Pamela McGushin was looking for a way to help her best friend, Shannon Willis.
The two have known each other for 25 years, and McGushin describes her friend as independent and strong.
“She likes to do things on her own,” said McGushin, of Orland Park. “She’s not about being the center for attention.”
But lately the Downers Grove family has needed some help. Shannon’s son Tommy was born in 2005 with a rare genetic condition called Wolf-Hirschhorn syndrome, which can cause serious seizure, vision and hearing loss and a need for a feeding and tube. About a year ago, Shannon was diagnosed with myasthenia gravis, a disorder similar to multiple sclerosis that can lead to severe muscle fatigue.
McGushin started researching ways she could raise money for her friends without them having to be involved, and came upon GoFundMe, and online crowd sourcing service for individual fundraisers.
“It’s something I didn’t understand until I saw her struggle with a child with a life-threatening illness, not to mention her own,” McGushin said. “She wants to focus on the positive. Now, she’s inspired every time she gets an email from me about donations.”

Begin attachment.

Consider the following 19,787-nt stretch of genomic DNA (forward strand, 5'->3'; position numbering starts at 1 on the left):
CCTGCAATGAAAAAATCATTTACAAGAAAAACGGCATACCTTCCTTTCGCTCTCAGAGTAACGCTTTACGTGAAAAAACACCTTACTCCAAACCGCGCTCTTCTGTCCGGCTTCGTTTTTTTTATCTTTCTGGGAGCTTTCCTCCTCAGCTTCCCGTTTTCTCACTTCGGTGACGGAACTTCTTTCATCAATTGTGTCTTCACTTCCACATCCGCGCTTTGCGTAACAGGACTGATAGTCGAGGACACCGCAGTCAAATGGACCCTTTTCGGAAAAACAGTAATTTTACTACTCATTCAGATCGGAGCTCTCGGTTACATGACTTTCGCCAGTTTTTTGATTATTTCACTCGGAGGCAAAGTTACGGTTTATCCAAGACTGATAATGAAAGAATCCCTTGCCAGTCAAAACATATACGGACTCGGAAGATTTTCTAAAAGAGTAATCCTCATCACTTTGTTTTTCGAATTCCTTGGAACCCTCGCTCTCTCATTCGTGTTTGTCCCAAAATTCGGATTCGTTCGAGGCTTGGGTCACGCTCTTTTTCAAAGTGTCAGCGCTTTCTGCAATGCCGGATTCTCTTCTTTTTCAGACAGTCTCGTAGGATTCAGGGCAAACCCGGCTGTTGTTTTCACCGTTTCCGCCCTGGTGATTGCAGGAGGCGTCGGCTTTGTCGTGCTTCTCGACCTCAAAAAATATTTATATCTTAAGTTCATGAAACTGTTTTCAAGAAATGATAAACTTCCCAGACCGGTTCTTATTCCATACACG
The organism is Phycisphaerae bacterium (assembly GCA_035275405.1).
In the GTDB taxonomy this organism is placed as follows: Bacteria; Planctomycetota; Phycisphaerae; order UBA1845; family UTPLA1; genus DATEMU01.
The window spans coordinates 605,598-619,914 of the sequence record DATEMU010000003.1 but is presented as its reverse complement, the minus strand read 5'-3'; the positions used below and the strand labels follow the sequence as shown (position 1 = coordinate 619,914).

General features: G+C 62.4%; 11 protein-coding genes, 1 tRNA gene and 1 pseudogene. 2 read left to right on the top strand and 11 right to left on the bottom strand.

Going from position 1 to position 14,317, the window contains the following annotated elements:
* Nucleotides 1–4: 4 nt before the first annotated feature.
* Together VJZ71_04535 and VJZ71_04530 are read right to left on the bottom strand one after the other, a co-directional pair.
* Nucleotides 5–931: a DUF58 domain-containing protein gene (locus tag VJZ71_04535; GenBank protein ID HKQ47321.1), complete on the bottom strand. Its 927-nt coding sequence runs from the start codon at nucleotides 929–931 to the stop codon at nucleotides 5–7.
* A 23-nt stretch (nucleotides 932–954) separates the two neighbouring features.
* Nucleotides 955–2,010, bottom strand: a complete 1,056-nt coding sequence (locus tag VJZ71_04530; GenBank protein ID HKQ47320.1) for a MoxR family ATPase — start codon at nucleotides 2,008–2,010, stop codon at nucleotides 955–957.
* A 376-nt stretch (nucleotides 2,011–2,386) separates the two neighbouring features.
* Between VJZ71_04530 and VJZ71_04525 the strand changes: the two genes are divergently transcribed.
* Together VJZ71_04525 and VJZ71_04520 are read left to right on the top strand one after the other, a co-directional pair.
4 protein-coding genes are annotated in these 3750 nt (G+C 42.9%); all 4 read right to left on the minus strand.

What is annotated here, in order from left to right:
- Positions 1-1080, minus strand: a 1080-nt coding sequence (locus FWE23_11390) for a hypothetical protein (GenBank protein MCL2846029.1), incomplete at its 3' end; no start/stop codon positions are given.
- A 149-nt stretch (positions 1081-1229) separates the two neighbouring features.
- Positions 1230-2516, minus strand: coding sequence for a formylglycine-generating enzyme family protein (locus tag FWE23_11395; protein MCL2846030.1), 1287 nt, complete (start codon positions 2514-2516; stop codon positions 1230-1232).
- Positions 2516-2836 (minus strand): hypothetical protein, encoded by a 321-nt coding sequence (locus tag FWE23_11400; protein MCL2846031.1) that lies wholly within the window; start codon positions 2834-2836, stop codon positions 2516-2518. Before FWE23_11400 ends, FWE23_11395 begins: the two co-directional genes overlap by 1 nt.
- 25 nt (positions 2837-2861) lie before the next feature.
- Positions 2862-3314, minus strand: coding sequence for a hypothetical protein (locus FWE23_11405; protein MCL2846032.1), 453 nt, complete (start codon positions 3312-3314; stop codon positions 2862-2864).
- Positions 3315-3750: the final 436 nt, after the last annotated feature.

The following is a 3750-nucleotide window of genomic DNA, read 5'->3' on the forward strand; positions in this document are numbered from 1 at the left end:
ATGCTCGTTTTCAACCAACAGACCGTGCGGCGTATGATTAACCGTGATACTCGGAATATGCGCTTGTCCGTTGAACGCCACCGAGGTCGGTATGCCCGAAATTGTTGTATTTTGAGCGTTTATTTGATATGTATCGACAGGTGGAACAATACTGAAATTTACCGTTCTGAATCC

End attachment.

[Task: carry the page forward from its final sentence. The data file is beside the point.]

McGushin set the goal amount at $50,000, but not just for the family’s medical expenses. As Shannon’s condition has developed, she had to leave her job. Over the summer, severe storms damaged their roof, which will need a full replacement, and led to flooding in their basement. The damages alone will cost tens of thousands of dollars to repair.
In just over a week since McGushin first posted the fundraiser, seven people have donated a total of $725.
“I was amazed,” McGushin said about the response. “Complete strangers were not just donating but writing kind notes. It’s really heartwarming. We just moved to Orland Park a few months ago, and every one has been so kind. Clearly it was the right move.”
Read about Tommy and Shannon from the GoFundMe page:
To meet him is to fall in love immediately! Despite the many medical challenges that face him every day, such as his feeding tube, significant developmental delays, risk of life-threatening seizures, hearing and vision loss, to name a few, he lights up every room he enters! The outlook for children with this disorder can be extremely grim.
However with the help of his nurse and unbelievable mother, his proud, loving and supportive father Tom and beautiful big sister Ella, Tommy has surpassed the doctors’ expectations for him. He is able to walk, has expressive verbal abilities and knows exactly what is going on around him. His sense of humor and loving nature make him irresistible to his nursing staff, therapists, family any anyone else lucky enough to be around him.